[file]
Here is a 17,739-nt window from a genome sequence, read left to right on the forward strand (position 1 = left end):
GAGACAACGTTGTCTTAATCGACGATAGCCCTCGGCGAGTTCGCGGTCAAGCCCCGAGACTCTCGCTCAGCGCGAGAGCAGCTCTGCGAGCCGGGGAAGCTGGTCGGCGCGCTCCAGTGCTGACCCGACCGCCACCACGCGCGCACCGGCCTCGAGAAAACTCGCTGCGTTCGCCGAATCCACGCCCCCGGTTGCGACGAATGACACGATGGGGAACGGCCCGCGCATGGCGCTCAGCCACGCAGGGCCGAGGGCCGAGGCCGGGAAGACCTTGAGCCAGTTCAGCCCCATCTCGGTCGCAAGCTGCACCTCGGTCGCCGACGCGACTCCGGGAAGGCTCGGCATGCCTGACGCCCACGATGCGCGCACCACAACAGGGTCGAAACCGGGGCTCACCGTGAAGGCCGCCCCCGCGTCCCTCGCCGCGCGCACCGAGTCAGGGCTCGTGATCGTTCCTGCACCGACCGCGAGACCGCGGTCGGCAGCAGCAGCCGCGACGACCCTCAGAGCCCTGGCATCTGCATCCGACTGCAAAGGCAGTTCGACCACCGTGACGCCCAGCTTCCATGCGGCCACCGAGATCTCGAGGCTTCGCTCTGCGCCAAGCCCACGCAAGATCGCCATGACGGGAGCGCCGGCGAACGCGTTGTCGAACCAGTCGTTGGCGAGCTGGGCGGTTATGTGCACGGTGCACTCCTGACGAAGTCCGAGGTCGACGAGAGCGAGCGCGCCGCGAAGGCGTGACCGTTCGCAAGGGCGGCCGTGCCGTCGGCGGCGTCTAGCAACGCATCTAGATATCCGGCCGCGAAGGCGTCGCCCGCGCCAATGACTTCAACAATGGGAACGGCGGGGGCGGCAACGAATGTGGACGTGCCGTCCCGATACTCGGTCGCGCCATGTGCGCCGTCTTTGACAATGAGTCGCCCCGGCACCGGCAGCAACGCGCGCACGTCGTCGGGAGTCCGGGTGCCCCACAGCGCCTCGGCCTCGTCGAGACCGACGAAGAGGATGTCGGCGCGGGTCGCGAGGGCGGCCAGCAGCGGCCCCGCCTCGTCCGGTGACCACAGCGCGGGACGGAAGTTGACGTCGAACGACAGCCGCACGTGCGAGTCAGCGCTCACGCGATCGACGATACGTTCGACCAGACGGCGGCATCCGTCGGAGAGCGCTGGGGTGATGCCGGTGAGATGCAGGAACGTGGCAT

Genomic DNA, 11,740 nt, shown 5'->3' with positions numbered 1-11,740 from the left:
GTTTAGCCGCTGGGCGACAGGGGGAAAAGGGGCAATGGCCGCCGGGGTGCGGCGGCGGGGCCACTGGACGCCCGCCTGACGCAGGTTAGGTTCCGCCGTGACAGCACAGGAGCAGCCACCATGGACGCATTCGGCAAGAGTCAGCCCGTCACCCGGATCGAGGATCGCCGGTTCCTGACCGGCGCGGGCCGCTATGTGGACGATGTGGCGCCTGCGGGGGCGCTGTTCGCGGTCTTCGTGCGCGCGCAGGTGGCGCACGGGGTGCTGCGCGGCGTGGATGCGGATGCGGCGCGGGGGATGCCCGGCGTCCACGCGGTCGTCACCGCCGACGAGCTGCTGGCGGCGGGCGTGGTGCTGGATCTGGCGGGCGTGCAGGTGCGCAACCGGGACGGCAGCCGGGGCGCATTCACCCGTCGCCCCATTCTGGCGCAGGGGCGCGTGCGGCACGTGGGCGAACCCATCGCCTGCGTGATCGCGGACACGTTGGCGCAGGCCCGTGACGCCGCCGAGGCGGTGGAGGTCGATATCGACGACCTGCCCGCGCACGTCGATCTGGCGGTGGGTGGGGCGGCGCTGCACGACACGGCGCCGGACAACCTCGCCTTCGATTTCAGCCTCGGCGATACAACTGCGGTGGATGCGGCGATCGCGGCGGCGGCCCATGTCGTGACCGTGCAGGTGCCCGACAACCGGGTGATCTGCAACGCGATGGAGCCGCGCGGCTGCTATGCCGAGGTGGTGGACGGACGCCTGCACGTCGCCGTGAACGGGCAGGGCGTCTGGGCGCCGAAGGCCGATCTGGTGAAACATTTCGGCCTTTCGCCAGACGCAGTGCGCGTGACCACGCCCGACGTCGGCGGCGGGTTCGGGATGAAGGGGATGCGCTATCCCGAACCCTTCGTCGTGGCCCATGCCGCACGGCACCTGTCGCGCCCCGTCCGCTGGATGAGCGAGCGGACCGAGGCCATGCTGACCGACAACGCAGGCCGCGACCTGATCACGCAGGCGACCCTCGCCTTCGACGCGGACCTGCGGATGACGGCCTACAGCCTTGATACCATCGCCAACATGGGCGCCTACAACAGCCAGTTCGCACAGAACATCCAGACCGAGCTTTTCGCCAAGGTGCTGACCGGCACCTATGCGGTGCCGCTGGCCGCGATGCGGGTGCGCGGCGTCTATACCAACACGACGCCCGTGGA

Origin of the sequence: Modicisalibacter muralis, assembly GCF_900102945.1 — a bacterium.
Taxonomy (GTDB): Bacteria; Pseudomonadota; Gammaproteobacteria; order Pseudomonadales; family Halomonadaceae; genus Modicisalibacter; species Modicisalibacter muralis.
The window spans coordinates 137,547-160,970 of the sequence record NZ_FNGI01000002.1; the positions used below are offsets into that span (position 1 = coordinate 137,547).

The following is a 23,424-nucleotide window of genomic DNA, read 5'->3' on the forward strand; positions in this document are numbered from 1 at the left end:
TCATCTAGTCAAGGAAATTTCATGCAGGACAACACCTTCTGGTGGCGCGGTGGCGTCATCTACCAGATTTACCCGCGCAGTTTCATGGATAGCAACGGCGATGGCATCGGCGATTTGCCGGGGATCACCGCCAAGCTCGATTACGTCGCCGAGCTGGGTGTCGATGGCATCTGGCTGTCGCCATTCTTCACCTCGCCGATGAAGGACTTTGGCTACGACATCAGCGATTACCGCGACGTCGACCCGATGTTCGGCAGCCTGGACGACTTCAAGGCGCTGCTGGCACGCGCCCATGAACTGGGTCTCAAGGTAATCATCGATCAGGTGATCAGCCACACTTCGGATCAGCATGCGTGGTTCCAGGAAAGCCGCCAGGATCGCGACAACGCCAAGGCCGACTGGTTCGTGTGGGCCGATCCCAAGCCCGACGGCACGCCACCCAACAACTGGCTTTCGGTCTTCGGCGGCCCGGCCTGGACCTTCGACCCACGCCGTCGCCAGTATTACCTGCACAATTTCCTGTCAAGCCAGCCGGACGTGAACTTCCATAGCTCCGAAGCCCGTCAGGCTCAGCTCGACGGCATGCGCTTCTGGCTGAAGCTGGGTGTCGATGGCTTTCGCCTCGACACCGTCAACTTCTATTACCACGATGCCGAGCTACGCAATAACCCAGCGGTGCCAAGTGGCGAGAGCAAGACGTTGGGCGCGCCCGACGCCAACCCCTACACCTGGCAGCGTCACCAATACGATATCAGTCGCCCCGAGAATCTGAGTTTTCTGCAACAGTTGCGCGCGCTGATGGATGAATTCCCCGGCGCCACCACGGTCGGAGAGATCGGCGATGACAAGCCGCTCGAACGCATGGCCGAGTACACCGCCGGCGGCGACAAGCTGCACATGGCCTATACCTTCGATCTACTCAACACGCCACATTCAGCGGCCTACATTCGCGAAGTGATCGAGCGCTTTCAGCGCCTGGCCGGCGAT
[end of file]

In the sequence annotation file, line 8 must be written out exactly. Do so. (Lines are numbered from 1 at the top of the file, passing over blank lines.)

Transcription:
The following is a 23,424-nucleotide window of genomic DNA, read 5'->3' on the forward strand; positions in this document are numbered from 1 at the left end: